There was Brian, born in the Cold War year of 1959. Lanky and blond, he was so smart that the family transposed the vowels in his name to give him the nickname “The Brain.” He played the guitar, the trumpet, the harmonica, and any other musical instrument placed before him, and he could do a dead-on imitation of Rex Harrison’s solos on the original Broadway cast recording of My Fair Lady. Brian was the fearless one, the one who jumped from the ten-foot diving board at the town pooi, the one who let garden snakes coil around his arms, the one who would strike a match just for the danger of holding a dancing blue flame. He played endless games of catch with me; he was my best friend.

There was Brenda, born in 1961, the year the country witnessed the inauguration of its first Roman Catholic president. Brenda was blond and cute and determined to collect stray animals the way her brothers amassed baseball cards. Her First Holy Communion portrait, with her mouth closed to conceal the tooth knocked out by an errant playground swing, was so beatific that our parents framed it in silver and set it in a place of honor—on top of the television. She worshiped Humphrey Bogart.

There was Elizabeth, born in 1964, the year after the assassination of that Roman Catholic president. Elizabeth was blond and cute as well, but with the toughness that comes from being the youngest of four. She was nicknamed “Lizbat’ and she was the baby, and when she was very young she sang herself to sleep to the “yeah yeah” lyrics of “She Loves You.” What could our father say about Beatles lyrics so innocuous? If Brenda loved Bogart, Elizabeth loved Cagney, and he was better because at least he was still alive.

And there, face pressed against the far window like a Labrador retriever out for a Sunday drive, her oldest, Daniel Francis. Born in 1958, he was named after a maternal grandfather who died years before Danny was born and a paternal grandfather who died three months after. Look at him there, she must have wondered. What’s to become of him?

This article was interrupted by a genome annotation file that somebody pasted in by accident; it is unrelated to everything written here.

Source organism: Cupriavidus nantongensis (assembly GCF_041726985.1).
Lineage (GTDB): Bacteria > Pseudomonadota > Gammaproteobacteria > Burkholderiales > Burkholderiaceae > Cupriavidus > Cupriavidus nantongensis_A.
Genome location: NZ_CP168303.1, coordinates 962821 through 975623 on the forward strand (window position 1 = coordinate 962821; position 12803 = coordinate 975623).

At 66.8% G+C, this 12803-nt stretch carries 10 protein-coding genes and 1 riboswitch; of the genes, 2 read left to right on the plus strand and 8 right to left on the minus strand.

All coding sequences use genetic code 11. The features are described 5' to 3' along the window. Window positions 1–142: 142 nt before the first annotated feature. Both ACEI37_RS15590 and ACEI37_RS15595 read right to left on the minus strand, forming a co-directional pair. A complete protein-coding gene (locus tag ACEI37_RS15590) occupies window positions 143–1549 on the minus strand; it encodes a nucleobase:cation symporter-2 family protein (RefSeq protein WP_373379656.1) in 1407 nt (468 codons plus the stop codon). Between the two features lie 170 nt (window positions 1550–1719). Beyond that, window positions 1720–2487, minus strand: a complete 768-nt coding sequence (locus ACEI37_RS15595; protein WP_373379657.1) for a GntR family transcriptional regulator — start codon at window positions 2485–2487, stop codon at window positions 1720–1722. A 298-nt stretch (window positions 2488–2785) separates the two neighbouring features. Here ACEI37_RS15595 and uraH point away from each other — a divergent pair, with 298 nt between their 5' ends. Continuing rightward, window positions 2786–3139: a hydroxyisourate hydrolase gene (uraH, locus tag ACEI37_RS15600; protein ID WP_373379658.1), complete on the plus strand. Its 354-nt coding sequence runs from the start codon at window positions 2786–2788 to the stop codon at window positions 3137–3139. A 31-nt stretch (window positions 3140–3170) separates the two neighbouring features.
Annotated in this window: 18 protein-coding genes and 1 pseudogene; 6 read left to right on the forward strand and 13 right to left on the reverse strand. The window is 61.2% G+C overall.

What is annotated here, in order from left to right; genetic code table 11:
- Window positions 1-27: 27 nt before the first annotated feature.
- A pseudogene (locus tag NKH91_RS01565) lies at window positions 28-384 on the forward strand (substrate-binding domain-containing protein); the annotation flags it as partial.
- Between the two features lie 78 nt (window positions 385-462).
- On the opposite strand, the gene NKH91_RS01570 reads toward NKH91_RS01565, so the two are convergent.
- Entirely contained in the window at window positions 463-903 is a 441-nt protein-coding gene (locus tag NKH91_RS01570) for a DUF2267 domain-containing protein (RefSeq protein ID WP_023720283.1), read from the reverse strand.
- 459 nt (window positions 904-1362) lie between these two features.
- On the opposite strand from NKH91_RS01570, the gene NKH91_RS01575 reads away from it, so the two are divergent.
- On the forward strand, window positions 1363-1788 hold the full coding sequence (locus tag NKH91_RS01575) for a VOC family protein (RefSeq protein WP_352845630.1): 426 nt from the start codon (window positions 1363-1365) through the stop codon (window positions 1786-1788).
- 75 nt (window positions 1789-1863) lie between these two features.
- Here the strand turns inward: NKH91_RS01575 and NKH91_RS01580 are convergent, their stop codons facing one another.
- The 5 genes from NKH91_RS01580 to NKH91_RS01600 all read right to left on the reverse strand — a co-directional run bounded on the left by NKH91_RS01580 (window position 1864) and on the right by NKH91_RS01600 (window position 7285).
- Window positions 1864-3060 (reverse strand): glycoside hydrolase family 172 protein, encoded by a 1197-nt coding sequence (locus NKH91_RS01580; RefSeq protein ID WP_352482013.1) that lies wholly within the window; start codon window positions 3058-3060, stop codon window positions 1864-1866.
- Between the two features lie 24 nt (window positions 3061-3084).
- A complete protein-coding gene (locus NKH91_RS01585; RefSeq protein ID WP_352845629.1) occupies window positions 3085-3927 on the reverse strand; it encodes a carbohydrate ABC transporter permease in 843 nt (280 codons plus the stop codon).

I was tall for my age, gawky, with a concave chest in which pools of water formed when I took a bath. I had straight brown hair with a cowlick in the back. I had the first tiny marks of acne flecking my chin, harbingers of roaring facial battles to come.

I had an overbite so pronounced that I could fit three fingers between my upper and lower teeth; it seemed that I needed two spoonfuls of oat­meal to consume just one. My parents had no choice but to take me to an orthodontist who shoved bits of metal, swabs of cement, some rubber bands, and anything else he could find around the office into my gaping mouth. When he finished, my lips became the gates to Erector Set City. I obviously needed the braces, but they limited my facial movements. A simple yawn might snap a rubber band and send it rocketing out of my mouth to clip the ear of the student in front of me.

My poor coordination as a young boy marked me for life. I had once fallen off my bicycle and banged my head hard on the pavement, imbed­ding a stone the size of a Rice Krispie into my forehead, about an inch above my eyebrows. My mother’s Old World solution: dab the wound with hydrogen peroxide and leave the stone protruding from my head for about two weeks. It was there when I went to school, when I went to church, when I sat in the living room watching Bugs Bunny cartoons. Then, one day, my mother gently picked the stone out, leaving a much smaller mark than if she had pried it loose on the first day.

I loved reading about gangsters: Dillinger, Capone, Vincent “Mad Dog” Coll. I loved the Dead End Kids, the Marx Brothers, the Little Ras­cals, and all the horror films produced by Universal Pictures. I reveled in knowing that L.S.M.ET. stood for “Lucky Strike Means Fine Tobacco”; that W. C. Fields used to threaten to sic a woodpecker on Charlie McCarthy; that Bing Crosby won an Academy Award for Going My Way. I loved all these things because they evoked the 1930s and 1940s, the period of my father’s mysterious childhood, and I could run to him and say, Daddy, Daddy, come to the living room, Billy Gilbert just showed up in a Laurel and Hardy short. And he and I would smile because we were probably the only father and son who knew who Billy Gilbert was—a character actor known for his magnificent sneezing fits—or at least were the only ones talking about him at that very moment.